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A fiduciary is a person or entity that is legally responsible for managing the assets of another person or group. Fiduciary duties are legal obligations that arise out of the willful choice to act as a fiduciary on behalf of a counterparty (often called a principal or a beneficiary, depending on the context); such a duty compels the fiduciary to act in good faith to pursue and protect the best interests of the counterparty. This arrangement provides certain protections to the counterparty, including the right to sue a fiduciary that fails to uphold its fiduciary duties.
In Texas, officers and directors of a corporation have fiduciary duties to the corporation and its stockholders. Broadly speaking, fiduciary duties fall into two categories: the duty of loyalty and the duty of care.
The duty of loyalty demands that a decision maker act for the benefit of the business rather than for personal gain. This duty is absolute and requires undivided loyalty. If you think this sounds extreme, you are right and the Texas Supreme Court wants it to be that way. In the words of the court, the duty of loyalty involves an “extreme measure of candor, unselfishness, and good faith”. These three components serve as guideposts in understanding the duty of loyalty. Candor means the fiduciary must avoid making self-benefiting transactions without board approval. Unselfishness means the fiduciary must not seize corporate opportunities for personal gain. And good faith means the fiduciary must maintain the company’s confidential information.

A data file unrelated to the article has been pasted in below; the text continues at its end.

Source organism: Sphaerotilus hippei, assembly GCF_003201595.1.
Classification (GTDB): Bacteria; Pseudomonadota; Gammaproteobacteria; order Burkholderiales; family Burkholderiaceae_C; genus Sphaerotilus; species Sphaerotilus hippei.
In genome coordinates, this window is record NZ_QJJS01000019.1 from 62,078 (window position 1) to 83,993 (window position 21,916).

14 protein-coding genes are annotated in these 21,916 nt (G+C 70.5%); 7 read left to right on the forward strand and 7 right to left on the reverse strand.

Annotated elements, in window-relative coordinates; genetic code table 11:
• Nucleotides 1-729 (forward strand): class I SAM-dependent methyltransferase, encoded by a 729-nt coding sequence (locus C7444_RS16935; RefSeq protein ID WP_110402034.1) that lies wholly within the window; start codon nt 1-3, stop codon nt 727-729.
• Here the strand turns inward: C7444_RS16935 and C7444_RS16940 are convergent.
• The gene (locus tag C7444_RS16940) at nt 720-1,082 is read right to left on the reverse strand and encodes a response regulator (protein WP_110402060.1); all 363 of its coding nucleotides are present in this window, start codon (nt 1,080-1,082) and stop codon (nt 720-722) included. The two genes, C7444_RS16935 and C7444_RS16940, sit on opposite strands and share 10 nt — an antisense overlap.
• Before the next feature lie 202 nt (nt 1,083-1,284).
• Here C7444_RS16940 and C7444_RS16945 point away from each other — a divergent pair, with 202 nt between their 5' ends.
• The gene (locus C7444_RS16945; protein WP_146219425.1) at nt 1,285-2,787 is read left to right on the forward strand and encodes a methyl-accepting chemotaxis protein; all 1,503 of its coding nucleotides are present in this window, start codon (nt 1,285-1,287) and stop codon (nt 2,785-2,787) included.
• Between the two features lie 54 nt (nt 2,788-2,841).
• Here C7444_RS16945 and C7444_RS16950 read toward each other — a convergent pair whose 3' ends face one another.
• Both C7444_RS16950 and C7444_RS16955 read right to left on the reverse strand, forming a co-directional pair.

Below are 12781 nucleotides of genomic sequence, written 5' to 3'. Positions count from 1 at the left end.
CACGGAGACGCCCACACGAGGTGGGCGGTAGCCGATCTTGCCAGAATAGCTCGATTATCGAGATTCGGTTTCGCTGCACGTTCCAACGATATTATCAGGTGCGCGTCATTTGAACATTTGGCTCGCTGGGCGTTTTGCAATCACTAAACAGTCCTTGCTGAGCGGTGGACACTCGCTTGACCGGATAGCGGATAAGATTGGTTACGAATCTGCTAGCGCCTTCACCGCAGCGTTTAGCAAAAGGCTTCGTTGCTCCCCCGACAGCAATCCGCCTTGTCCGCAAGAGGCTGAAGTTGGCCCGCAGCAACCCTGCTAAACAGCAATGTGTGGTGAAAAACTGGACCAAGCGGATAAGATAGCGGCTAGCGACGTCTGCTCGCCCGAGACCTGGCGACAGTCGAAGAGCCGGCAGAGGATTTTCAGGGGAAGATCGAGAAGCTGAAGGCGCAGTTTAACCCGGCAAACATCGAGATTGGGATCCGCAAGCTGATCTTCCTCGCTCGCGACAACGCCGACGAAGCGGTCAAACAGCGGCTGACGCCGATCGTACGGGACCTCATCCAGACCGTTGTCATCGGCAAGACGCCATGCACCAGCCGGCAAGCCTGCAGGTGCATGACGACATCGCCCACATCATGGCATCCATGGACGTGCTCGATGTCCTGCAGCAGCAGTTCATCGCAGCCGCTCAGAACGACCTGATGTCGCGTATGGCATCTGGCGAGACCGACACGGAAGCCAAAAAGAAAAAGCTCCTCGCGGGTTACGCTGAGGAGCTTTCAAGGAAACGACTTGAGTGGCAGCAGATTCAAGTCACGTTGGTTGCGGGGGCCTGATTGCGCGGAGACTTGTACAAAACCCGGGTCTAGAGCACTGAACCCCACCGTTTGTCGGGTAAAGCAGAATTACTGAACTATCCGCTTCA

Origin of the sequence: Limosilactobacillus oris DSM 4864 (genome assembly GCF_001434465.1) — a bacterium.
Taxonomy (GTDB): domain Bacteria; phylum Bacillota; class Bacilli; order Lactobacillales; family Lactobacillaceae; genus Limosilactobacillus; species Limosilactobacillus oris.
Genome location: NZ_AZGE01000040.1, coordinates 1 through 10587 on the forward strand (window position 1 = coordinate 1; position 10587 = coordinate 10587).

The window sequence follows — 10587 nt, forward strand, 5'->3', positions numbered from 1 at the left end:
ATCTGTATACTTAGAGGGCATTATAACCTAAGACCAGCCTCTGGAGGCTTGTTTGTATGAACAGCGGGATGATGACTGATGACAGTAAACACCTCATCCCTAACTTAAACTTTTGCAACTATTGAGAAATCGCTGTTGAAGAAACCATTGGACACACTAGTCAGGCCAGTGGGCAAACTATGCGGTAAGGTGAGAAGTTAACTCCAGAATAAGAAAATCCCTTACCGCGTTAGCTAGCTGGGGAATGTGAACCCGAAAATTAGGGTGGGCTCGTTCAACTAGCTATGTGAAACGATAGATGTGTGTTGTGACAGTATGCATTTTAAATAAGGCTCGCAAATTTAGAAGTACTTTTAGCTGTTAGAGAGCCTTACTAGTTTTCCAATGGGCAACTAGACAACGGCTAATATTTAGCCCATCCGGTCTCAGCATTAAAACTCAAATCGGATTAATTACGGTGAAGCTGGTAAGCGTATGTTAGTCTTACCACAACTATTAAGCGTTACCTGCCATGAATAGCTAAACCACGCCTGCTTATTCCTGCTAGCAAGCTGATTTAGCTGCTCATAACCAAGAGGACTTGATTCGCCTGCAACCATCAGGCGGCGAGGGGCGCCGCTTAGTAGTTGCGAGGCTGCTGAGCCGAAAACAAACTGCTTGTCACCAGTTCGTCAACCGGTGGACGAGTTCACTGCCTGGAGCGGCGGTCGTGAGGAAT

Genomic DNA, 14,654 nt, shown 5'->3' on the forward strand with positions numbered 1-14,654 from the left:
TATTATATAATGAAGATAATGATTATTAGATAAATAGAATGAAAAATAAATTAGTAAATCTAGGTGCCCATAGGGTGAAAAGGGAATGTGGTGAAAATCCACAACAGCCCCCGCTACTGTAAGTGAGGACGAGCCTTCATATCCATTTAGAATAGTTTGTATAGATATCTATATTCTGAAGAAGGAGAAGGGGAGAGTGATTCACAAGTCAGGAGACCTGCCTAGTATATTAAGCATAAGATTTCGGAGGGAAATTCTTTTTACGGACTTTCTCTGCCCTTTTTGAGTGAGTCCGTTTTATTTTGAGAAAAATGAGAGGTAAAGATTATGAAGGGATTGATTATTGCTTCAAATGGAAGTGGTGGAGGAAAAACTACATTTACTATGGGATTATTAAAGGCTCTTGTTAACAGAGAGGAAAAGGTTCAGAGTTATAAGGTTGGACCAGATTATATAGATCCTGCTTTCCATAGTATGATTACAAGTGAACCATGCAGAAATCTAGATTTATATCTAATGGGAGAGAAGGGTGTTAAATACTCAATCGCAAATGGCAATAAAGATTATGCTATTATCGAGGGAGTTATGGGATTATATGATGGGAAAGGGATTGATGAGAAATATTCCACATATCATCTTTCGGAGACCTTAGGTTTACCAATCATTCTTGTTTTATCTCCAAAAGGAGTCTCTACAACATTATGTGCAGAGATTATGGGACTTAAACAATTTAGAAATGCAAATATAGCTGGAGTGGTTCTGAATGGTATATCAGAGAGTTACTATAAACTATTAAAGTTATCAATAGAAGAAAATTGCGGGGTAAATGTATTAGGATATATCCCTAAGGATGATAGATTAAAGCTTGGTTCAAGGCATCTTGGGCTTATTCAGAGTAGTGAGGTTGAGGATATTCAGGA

The duty of care, at its core, means a fiduciary has a duty to keep informed and to use ordinary care and prudence when making decisions for the company. This duty can also be divided into three fundamental components. First, a fiduciary should act in good faith, safeguarding corporate information. Second, a fiduciary should act with ordinary care, and refrain from making any patently risky or reckless decisions. Finally, a fiduciary must also act in a manner that he or she reasonably believes to be in the bests interests of the company.
While “ordinary care” and “reasonably believes to be in the best interests of the company” may sound somewhat vague, there are a few things you should never do as a fiduciary. You should never profit from your relationship with the corporation unless you first have the express informed consent of the corporation or stockholders. You also must avoid any conflicts of interest between yourself and the principals or between the principals and you other clients or business interests. This includes acts such as sharing or trading on insider information, directing company funds toward a business you own or hold stake in, and withholding or hiding information about a conflict of interest between your personal or outside business interests and a decision facing the company.